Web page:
On 12 September 2018, HBO was announced as the co-producer and international distributor of the series. On 10 October 2018, Miranda reported that he had wrapped up filming for his role. On 14 December 2018, it was announced that filming for the first series was complete.
Before the series premiered, it was renewed for a second series of eight episodes, which is primarily adapting the second book in the trilogy, The Subtle Knife. Filming of the second season began before the premiere of the first season, which was considered "a necessary move considering the age of the show's young star". While filming for series 2 was mostly completed before the COVID-19 pandemic, a standalone episode focusing on Lord Asriel was left unfinished. As a consequence the series ultimately only consisted of seven episodes, with James McAvoy appearing in a reduced capacity.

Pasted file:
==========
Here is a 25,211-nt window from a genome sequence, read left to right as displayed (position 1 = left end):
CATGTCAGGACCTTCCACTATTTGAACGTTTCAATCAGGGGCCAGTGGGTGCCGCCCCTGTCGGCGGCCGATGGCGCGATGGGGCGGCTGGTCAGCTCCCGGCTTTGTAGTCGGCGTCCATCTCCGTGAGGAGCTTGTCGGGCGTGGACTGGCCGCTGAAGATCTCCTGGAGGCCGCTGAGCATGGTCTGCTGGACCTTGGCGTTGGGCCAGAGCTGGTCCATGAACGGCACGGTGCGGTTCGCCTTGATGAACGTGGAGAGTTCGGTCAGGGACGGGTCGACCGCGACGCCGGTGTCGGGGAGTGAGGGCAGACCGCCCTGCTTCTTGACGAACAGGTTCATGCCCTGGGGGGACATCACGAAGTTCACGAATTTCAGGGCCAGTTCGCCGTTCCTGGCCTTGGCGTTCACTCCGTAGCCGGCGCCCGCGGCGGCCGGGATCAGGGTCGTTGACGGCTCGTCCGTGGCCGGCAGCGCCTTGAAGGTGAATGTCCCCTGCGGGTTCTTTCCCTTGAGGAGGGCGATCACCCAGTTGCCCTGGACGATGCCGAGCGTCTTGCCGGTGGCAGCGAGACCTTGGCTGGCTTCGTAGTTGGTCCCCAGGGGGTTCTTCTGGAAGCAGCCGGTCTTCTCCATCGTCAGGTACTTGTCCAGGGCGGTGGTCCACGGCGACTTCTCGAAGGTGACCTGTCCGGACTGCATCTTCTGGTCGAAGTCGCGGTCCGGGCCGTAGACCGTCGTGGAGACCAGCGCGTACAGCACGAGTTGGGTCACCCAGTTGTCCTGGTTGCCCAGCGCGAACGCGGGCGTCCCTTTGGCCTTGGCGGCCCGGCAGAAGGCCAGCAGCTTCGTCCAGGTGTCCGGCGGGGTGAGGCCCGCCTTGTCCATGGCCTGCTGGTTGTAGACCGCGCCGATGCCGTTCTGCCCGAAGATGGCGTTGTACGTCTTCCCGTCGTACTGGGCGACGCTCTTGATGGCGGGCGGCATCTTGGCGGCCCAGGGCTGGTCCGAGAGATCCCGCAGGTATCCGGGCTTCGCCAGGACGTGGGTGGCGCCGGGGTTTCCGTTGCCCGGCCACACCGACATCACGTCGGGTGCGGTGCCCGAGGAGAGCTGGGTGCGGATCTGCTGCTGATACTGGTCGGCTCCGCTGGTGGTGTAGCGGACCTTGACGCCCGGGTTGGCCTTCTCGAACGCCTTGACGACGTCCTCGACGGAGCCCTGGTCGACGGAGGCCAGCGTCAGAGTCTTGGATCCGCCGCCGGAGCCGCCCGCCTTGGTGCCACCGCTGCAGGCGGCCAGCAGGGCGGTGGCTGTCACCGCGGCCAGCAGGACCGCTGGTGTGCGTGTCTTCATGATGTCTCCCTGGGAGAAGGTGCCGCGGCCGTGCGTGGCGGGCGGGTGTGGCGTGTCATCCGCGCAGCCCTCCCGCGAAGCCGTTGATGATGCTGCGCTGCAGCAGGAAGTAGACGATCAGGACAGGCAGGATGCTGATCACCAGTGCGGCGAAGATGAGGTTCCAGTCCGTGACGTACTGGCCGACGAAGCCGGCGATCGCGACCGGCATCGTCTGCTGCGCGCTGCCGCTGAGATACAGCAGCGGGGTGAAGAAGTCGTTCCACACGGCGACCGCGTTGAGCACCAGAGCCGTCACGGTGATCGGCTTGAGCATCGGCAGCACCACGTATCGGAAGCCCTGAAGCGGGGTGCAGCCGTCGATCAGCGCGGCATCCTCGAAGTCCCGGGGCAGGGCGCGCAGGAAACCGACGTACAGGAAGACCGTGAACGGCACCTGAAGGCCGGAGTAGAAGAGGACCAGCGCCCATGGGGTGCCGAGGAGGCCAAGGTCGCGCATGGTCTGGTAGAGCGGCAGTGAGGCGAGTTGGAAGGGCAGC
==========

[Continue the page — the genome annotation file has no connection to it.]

On 8 March 2018, it was announced that Dafne Keen had signed on to star in the series to play Lyra with director Tom Hooper signed on to direct. Lin-Manuel Miranda would star as Lee Scoresby. On 8 June 2018, it was reported that James McAvoy, Clarke Peters, and Ruth Wilson had joined the cast.
On 1 July 2020, it was revealed that Bella Ramsey had been cast in the role of Angelica. Additionally, Oliver Monaghan and I-Kay Agu would appear in the second season as the pair of angels Baruch and Balthamos.